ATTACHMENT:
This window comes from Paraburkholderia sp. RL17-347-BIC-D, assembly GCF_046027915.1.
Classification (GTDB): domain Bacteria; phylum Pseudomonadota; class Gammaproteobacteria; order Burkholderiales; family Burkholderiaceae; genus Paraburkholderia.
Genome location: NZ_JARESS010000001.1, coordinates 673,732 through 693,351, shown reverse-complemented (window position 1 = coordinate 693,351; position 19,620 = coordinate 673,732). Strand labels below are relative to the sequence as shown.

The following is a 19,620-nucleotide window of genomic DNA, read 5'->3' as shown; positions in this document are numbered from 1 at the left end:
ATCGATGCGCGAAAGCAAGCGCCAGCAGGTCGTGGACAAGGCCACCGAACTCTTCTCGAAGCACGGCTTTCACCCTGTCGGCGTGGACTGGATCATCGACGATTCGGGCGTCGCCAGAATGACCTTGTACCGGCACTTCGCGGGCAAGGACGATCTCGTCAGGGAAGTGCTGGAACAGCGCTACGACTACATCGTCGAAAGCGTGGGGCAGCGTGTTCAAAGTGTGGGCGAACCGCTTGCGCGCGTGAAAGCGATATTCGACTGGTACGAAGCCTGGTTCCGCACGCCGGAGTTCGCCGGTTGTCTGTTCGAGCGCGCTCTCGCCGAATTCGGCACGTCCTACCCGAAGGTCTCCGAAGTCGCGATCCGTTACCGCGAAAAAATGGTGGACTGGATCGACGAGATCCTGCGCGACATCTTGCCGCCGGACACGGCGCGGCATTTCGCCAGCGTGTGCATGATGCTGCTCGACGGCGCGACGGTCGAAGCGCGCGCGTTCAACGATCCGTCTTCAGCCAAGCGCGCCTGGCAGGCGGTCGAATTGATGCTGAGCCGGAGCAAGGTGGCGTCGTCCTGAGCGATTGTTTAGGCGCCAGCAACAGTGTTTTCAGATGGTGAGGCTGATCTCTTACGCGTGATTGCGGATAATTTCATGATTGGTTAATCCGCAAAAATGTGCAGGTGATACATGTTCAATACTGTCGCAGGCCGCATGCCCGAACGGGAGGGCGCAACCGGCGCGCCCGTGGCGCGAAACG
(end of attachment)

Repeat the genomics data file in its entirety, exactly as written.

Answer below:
This window comes from Paraburkholderia sp. RL17-347-BIC-D, assembly GCF_046027915.1.
Classification (GTDB): domain Bacteria; phylum Pseudomonadota; class Gammaproteobacteria; order Burkholderiales; family Burkholderiaceae; genus Paraburkholderia.
Genome location: NZ_JARESS010000001.1, coordinates 673,732 through 693,351, shown reverse-complemented (window position 1 = coordinate 693,351; position 19,620 = coordinate 673,732). Strand labels below are relative to the sequence as shown.

The following is a 19,620-nucleotide window of genomic DNA, read 5'->3' as shown; positions in this document are numbered from 1 at the left end:
ATCGATGCGCGAAAGCAAGCGCCAGCAGGTCGTGGACAAGGCCACCGAACTCTTCTCGAAGCACGGCTTTCACCCTGTCGGCGTGGACTGGATCATCGACGATTCGGGCGTCGCCAGAATGACCTTGTACCGGCACTTCGCGGGCAAGGACGATCTCGTCAGGGAAGTGCTGGAACAGCGCTACGACTACATCGTCGAAAGCGTGGGGCAGCGTGTTCAAAGTGTGGGCGAACCGCTTGCGCGCGTGAAAGCGATATTCGACTGGTACGAAGCCTGGTTCCGCACGCCGGAGTTCGCCGGTTGTCTGTTCGAGCGCGCTCTCGCCGAATTCGGCACGTCCTACCCGAAGGTCTCCGAAGTCGCGATCCGTTACCGCGAAAAAATGGTGGACTGGATCGACGAGATCCTGCGCGACATCTTGCCGCCGGACACGGCGCGGCATTTCGCCAGCGTGTGCATGATGCTGCTCGACGGCGCGACGGTCGAAGCGCGCGCGTTCAACGATCCGTCTTCAGCCAAGCGCGCCTGGCAGGCGGTCGAATTGATGCTGAGCCGGAGCAAGGTGGCGTCGTCCTGAGCGATTGTTTAGGCGCCAGCAACAGTGTTTTCAGATGGTGAGGCTGATCTCTTACGCGTGATTGCGGATAATTTCATGATTGGTTAATCCGCAAAAATGTGCAGGTGATACATGTTCAATACTGTCGCAGGCCGCATGCCCGAACGGGAGGGCGCAACCGGCGCGCCCGTGGCGCGAAACG